The marriage is off, the dress has been spray painted

Fox 9 uncovered a fascinating story about an Edina bridal shop that closed, and destroyed its wedding dresses with spray paint, leaving wedding-gown experts aghast.

It would be fitting if wearing wedding dresses spray-painted with red X’s suddenly came into style.

Priscilla of Boston Wedding Dresses Destroyed in Dumpster: MyFoxTWINCITIES.com

Priscilla of Boston became a prominent wedding gown retailer after it made the wedding dress of Grace Kelly. There are 18 other stores around the country that also closed. But, so far, the Twin Cities location appears to be the only one where it’s confirmed the dresses were destroyed..

  • BenCh

    I have already started to see more news organizations covering this which makes me wonder what the company’s response is going to be and how quickly it will happen. I can sense a boycott of David’s Bridal coming on…

  • John P.

    $4375 for a DRESS! Only the 1% can afford that, so maybe that explains why they are going out of business.

  • rosanna

    How terrible for them to destroy beautiful wedding gowns. They maybe could have donated them and got a tax right off.

  • Greta

    I like the guy with the can of white spray paint…in hopes to salvage the red-tagged dress?

    If he is successful do you think he will keep the dress priced as a red tagged item or try to collect the original cost…( I didn’t say try to collect what the dress was originally worth?)

  • Jeanne

    Years ago I worked in the fine china and crystal department at Macy’s at MOA. When china patterns were discontinued and we could no longer sell them, we would go into the stockroom, don gloves and protective eyewear, and smash them into a large open barrel. I thought it was totally insane, but it was the same thing… a contractual obligation with the manufacturer that the goods could not be donated or whatever. I ‘m baffled by these type of policies and obviously don’t understand the words “capitalism at its finest.”

  • Sam

    I’m kind of surprised at the outrage around this story. Isn’t this standard business practice in a lot of industries? Don’t get me wrong – I don’t agree with it either, I just thought it was fairly common knowledge that stores do this. I worked at a “worldly” home goods store about a decade ago and we destroyed unsold goods as well (the items were either damaged enough that they wouldn’t sell or stock that had gone on clearance but still didn’t sell). My co-worker absolutely loved that part of her job because she got to take an ax to the wooden furniture and “get out her aggression.” She also broke anything glass, spray painted anything otherwise undamagable, ripped cushions and so forth. My understanding is that stores do it because simply tossing it out eats into their profits. People either keep the stuff and the company loses the potential profit OR people take the stuff and return it to the store and pretend that they lost their receipt.

  • Kassie

    They’ve done this with books for years too. Remove the cover and mail it back to the publisher, then recycle the book.

  • Bill H

    “My co-worker absolutely loved that part of her job because she got to take an ax to the wooden furniture and “get out her aggression.” She also broke anything glass, spray painted anything otherwise undamagable, ripped cushions and so forth.”

    Gosh Sam, I might be afraid to be alone in the same room with a person like that.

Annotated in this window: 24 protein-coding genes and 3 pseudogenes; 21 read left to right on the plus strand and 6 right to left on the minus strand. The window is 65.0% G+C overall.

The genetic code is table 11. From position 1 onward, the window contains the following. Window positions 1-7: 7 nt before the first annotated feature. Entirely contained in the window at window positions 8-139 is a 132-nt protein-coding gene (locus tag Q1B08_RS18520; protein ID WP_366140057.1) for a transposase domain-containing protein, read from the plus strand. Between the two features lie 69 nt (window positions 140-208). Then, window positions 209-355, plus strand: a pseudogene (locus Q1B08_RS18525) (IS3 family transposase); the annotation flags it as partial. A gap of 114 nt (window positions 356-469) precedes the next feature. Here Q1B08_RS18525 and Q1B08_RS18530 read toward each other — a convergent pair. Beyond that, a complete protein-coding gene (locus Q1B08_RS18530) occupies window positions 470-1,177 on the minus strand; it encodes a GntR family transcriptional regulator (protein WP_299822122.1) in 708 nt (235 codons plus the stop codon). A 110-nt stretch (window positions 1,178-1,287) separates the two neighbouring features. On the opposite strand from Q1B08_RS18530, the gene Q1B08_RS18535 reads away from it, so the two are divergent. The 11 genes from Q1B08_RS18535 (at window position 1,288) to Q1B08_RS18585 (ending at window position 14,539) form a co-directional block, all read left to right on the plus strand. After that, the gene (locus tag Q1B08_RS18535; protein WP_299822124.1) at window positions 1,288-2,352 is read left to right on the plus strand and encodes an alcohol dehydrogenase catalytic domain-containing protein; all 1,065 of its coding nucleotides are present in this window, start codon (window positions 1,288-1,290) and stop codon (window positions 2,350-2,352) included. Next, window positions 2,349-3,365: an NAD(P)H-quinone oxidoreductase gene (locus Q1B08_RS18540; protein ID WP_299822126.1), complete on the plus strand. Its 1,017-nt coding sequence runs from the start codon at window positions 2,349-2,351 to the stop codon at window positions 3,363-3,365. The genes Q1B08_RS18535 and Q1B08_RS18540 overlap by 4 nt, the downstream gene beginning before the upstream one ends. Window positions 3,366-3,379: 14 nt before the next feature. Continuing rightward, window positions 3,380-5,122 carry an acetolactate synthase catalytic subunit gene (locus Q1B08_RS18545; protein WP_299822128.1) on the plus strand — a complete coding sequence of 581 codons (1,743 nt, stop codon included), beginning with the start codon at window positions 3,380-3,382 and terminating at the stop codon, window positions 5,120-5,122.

Why reuse when we can abuse the bounty of the earth and it’s unlimited resources.

  • http://www.madkingthomas.com Tara

    Does anyone know what happened to the damaged dresses? I’m a choreographer and could use them, even with the red x’s.

  • Sam

    Haha, Bill. She was ordered to do it as part of her job duties. She was actually a very fun person to be around, definitely not a psycho. :)

  • Jim!!!

    Wouldn’t a red “A” be more effective?

  • kennedy

    “capitalism at its finest”

    Capitalism is about supply and demand. Destroying the unsold dresses protects the current balance of supply and demand, protects the perceived value of the designer(s), and protects profits for designer(s) and all the other stores selling them.

    Yes, it’s a shame to see a pretty dress get destroyed. It’s also a shame that salons sit empty when they aren’t busy. The needy should be able to get discounted makeovers in unfilled time spots.

  • Jeanne

    “capitalism at its finest” — we live in an extremely wasteful world that produces massive volumes of stuff, far beyond what could ever be bought or consumed, and which ultimately end up in landfills. So much for supply and demand.

  • ANnie

    //Yes, it’s a shame to see a pretty dress get destroyed. It’s also a shame that salons sit empty when they aren’t busy. The needy should be able to get discounted makeovers in unfilled time spots.

    Posted by kennedy

    Yes a makeover is what the poor need. How about decent employment?

  • BenCh

    I remember reading/hearing something about large sports leagues like the NFL and what they do with clothing such as Super Bowl Champions gear for the losing team. They used to go out and destroy them. Now they go and send them to places like impoverished Africa. It shouldn’t be hard to change this practice, but I guess that’s just the cost of business in America.

  • annie

    …and that is what the impoverished people in South Africa need, football jerseys and wedding gowns…brilliant!

    BenCh and kennedy must be social workers or work in the non-profit field in serving for the better of others.

  • obama&romney-are-traitors

    This little bit of greed is the tip of the iceberg. This sort of thing happens every single day. Read the book “The Waste Makers.” Rev 11:18. If you destroy the earth you will be destroyed.